Corsage was first to cinemas. Sissi, as portrayed by Vicky Krieps (Phantom Thread), is adrift; her relationships with her husband, children and servants are all conducted at arm’s length. Her only kindred spirit appears to be her cousin Ludwig II, and even there she misreads his affections. As she turns 40 a tactless doctor informs her that this is the life expectancy for a working-class woman of the time. In fact the increasingly spectral Sissi appears to be engineering her own disappearance, clearing her schedule, outsourcing her public appearances to a veiled lady-in-waiting and grooming a railway official’s wife to serve as her husband’s mistress.
While some settings are accurate (Vienna’s Schönbrunn Palace), elsewhere Corsage is provocatively ahistorical, unfolding in locations that are clearly, ostentatiously not what they purport to be. “Althorp” appears amid manifestly central European mountains, rather than the barely rolling hills of Northamptonshire I know from visits to my in-laws. Meanwhile the rough, backstage aesthetic of some interior scenes reminded me of the first time I visited Versailles. I was struck by the contrast between the labyrinthine, unadorned passageways and the sumptuous state rooms; passing from one to another felt like stepping out on stage. Corsage suggests that it is in the wings that we should locate the true personae of its subjects rather than their upholstered public avatars. Of course, this and the thin crowd scenes might simply reflect a limited budget. But this asceticism and the numerous post-dated features also seem driven by a kind of belligerence which dares us to take issue, urging us to abandon our preconceptions of historical drama. Strikingly, glass appears prominently in these anachronistic elements – light fixtures, eyewear, windows, doors, camera lenses, syringes – suggesting that we must look through these (literally) transparent distractions to find inner verities.
Visiting a psychiatric institution, Sissi bonds briefly with an inconsolable woman who, like her, has lost a daughter in infancy, yet otherwise the empress appears to be driven by morbid curiosity rather than any profound connection with the downtrodden among her subjects; “the lion doesn’t lose sleep over the opinions of sheep” as she avers. But there is little for us to hold on to. While audiences are surely sophisticated enough not to require every female lead to be likable or relatable, this is main character syndrome to excess, to the exclusion of all else, an exceptionalism that eclipses anything by which a mortal being might be expected to construct a liveable existence.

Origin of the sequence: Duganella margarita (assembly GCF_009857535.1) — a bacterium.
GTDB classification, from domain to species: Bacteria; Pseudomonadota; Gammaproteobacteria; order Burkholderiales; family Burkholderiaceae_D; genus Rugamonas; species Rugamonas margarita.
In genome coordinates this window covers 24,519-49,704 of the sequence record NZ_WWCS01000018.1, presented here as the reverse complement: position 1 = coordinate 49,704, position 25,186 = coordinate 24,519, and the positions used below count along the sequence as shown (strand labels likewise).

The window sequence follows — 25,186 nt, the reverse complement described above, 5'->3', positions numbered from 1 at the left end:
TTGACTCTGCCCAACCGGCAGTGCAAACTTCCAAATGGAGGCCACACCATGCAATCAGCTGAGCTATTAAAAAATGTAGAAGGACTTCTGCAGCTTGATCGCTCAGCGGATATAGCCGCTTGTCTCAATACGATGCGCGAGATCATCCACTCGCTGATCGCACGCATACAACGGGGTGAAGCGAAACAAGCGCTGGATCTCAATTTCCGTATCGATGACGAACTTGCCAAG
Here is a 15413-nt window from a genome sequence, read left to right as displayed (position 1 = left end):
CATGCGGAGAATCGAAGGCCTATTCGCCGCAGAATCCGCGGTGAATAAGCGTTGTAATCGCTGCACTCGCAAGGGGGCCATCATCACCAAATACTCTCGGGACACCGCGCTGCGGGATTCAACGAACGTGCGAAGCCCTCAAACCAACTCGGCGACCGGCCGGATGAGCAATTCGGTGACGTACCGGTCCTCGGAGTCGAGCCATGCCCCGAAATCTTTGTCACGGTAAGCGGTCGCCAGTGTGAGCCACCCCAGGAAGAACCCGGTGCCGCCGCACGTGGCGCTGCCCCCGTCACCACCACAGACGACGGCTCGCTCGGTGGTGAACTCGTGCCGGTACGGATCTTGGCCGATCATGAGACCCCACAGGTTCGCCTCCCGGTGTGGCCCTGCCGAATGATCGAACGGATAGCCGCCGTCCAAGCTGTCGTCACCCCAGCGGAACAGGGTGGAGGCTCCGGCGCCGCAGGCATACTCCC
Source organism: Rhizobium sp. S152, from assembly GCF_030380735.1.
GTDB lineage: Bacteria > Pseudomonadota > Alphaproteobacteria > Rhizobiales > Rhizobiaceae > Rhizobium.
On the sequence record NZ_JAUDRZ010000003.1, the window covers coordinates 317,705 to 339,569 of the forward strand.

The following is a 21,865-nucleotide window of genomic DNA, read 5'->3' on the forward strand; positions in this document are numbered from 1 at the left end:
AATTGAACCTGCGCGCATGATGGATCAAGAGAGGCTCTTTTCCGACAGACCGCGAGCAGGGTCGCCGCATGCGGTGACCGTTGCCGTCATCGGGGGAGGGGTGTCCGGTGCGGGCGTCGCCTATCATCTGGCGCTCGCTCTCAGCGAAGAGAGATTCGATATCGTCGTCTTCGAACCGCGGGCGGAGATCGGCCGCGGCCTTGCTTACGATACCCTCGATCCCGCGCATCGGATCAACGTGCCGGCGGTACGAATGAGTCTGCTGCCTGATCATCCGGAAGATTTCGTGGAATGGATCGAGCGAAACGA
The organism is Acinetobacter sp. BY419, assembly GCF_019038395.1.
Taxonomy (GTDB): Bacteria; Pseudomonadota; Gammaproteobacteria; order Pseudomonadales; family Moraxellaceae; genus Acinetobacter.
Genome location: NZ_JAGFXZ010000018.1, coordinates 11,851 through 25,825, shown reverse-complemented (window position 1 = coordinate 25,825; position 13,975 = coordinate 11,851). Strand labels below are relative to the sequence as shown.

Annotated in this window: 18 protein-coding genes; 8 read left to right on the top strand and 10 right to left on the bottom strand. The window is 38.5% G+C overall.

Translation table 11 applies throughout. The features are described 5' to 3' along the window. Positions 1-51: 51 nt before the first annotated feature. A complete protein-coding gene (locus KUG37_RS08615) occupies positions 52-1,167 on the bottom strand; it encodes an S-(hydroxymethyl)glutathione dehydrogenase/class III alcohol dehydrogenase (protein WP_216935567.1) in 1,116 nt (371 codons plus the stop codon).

If Corsage presents a solipsistic drifter consumed by her own psychodrama, Sisi & I – as the title suggests – is essentially a two-hander, shot on 16 mm to create a dreamlike atmosphere. Here we see Sissi (Susanne Wolff) through the eyes of her lady-in-waiting Countess Irma Sztáray (Sandra Hüller, the embodiment of vexed dissatisfaction in Toni Erdmann). Her function is to keep pace with the restless empress, to accompany her as she stalks the landscape for hours at a time; this all squares with the record and even Irma’s seasickness is rooted in reality. As she arrives at Sissi’s idyllic, matriarchal island court (Malta standing in for Corfu) she is subjected to an entrance exam that is at once boot camp and hazing ritual. The most obvious anachronisms here are sartorial; the first image of the film is a corset, but on Corfu it is only gossipy gay Archduke Ludwig Viktor who appears to actually wear them (his drag theatricals ring true, but by this time real-life Sissi had fallen out with her brother-in-law). Long-dead, the other light-loafered Ludwig (II) here appears in spirit only, with a prophetic warning.
Scripted by the director and her husband Christian Kracht (author of Imperium in which he fictionalised Wilhelmine stowaway August Engelhardt), Sisi & I is primarily about friendship between women. But the bond depicted here comes with an enormous imbalance of power, subject to the whims of its manipulative senior partner; at one point Sissi insists that they embark for Algiers (Malta again) because she wants to try a local ice cream. Early on there is a suggestion of The Favourite, as the newcomer supplants a previous lady-in-waiting in the empress’s affections, but with Sissi bestowing and withdrawing her favour like the warmth of the sun, the abusive relationship of The Bitter Tears of Petra von Kant seems a more apt comparison. The film is a notionally queer reading yet admirably disinterested in examining the point at which relations may have transgressed the limits of passionate female friendships in the moral codes of the time. “Shame,” pronounces Sissi, “is for the bourgeoisie.”